Federal Science, Technology, Engineering, and Mathematics Programs and Related Trends
GAO-06-114, Oct 12, 2005
The United States has long been known as a world leader in scientific and technological innovation. To help maintain this advantage, the federal government has spent billions of dollars on education programs in the science, technology, engineering, and mathematics (STEM) fields for many years. However, concerns have been raised about the nation's ability to maintain its global technological competitive advantage in the future. This report presents information on (1) the number of federal programs funded in fiscal year 2004 that were designed to increase the number of students and graduates pursuing STEM degrees and occupations or improve educational programs in STEM fields, and what agencies report about their effectiveness; (2) how the numbers, percentages, and characteristics of students, graduates, and employees in STEM fields have changed over the years; and (3) factors cited by educators and others as affecting students' decisions about pursing STEM degrees and occupations, and suggestions that have been made to encourage more participation. GAO received written and/or technical comments from several agencies. While one agency, the National Science Foundation, raised several questions about the findings, the others generally agreed with the findings and conclusion and several agencies commended GAO for this work.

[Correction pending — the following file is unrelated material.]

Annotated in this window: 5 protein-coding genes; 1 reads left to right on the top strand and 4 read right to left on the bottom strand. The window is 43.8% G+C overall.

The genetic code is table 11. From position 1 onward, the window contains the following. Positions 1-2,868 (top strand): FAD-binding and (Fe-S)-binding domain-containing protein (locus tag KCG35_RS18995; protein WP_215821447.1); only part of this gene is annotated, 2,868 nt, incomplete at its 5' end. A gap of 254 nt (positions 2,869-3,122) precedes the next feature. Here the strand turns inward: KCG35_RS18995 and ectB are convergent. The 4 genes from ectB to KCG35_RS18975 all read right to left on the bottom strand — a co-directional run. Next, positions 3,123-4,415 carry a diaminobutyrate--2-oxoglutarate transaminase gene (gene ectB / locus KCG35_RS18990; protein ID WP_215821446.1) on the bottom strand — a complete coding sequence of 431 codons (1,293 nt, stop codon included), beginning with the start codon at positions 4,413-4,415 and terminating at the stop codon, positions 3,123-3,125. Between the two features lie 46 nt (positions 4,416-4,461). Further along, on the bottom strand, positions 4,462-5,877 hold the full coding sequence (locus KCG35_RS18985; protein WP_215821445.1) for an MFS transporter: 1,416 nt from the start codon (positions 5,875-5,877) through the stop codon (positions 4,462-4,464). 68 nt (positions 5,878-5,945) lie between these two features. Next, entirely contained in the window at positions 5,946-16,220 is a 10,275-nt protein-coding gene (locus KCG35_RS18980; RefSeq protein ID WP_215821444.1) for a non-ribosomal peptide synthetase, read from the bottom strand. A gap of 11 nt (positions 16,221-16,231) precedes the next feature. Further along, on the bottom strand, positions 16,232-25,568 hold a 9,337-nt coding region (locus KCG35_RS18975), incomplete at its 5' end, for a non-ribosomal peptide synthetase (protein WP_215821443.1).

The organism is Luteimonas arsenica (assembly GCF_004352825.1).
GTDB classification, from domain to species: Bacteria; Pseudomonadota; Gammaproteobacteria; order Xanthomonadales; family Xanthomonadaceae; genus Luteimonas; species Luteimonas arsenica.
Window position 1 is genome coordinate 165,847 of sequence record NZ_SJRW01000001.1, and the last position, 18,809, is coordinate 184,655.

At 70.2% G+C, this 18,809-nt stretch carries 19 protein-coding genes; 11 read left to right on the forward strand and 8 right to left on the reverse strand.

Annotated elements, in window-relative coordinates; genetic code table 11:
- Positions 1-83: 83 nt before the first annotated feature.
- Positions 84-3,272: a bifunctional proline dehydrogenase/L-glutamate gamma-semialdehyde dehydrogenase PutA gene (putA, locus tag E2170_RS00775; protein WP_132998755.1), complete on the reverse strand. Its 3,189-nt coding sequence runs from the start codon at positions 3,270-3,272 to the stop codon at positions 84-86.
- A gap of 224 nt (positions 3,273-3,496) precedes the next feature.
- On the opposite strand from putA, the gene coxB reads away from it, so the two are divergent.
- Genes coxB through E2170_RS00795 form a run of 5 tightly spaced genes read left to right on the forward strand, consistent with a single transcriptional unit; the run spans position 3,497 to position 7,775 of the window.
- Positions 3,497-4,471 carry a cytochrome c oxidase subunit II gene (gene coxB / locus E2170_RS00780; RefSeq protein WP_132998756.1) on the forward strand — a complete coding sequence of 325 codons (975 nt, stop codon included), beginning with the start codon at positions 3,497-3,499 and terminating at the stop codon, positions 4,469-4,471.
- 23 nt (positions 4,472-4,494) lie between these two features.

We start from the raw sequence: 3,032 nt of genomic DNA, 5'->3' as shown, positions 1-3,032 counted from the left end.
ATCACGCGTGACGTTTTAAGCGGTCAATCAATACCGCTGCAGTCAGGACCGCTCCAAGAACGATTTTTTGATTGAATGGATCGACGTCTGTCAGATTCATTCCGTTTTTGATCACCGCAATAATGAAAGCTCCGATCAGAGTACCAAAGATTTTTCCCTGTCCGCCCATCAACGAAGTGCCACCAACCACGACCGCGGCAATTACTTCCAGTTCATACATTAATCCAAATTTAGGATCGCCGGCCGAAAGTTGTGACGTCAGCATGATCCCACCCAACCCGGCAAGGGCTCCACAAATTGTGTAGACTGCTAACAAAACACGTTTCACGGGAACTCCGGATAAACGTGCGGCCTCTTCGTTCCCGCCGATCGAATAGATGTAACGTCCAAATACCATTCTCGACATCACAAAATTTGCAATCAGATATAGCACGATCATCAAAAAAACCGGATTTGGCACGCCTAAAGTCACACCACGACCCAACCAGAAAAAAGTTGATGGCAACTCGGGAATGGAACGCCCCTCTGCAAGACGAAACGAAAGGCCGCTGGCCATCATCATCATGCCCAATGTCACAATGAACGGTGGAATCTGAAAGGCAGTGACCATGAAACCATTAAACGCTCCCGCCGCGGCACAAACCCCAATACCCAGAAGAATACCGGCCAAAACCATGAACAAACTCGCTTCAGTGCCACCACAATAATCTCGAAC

Officials from 13 federal civilian agencies reported spending about $2.8 billion in fiscal year 2004 for 207 education programs designed to increase the numbers of students and graduates or improve educational programs in STEM fields, but agencies reported little about their effectiveness. The National Institutes of Health and the National Science Foundation had most of the programs and spent most of the funds. Officials also reported that evaluations were completed or under way for about half of the programs. While the total numbers of students, graduates, and employees in STEM fields increased, changes in the numbers and percentages of women, minorities, and international students varied during the periods reviewed. From academic year 1995-1996 to 2003-2004, the percentage of students in STEM fields increased from 21 to 23 percent. Changes in the percentages of domestic minority students varied by group. From academic year 1994-1995 to 2002-2003, the number of graduates in STEM fields increased 8 percent, but this was less than the 30 percent increase in graduates in non-STEM fields. International graduates continued to earn about one-third or more of the advanced degrees in three STEM fields. Between calendar years 1994 and 2003, employment in STEM fields increased 23 percent compared to 17 percent in non-STEM fields, and there was no statistically significant change in the percentage of women employees. Educators and others cited several factors that affected students' decisions about pursuing STEM degrees and occupations, and made suggestions to encourage more participation. They said teacher quality at the kindergarten to 12th grades, the mathematics and science courses completed in high school, and a mentor, especially for women and minorities, influenced domestic students' decisions. Also, these sources said that opportunities outside the United States and the visa process affected international students' decisions. To encourage more participation in STEM fields, educators and others made several suggestions. But before adopting any of them, it is important to know the extent to which existing STEM education programs are appropriately targeted and making the best use of available federal resources.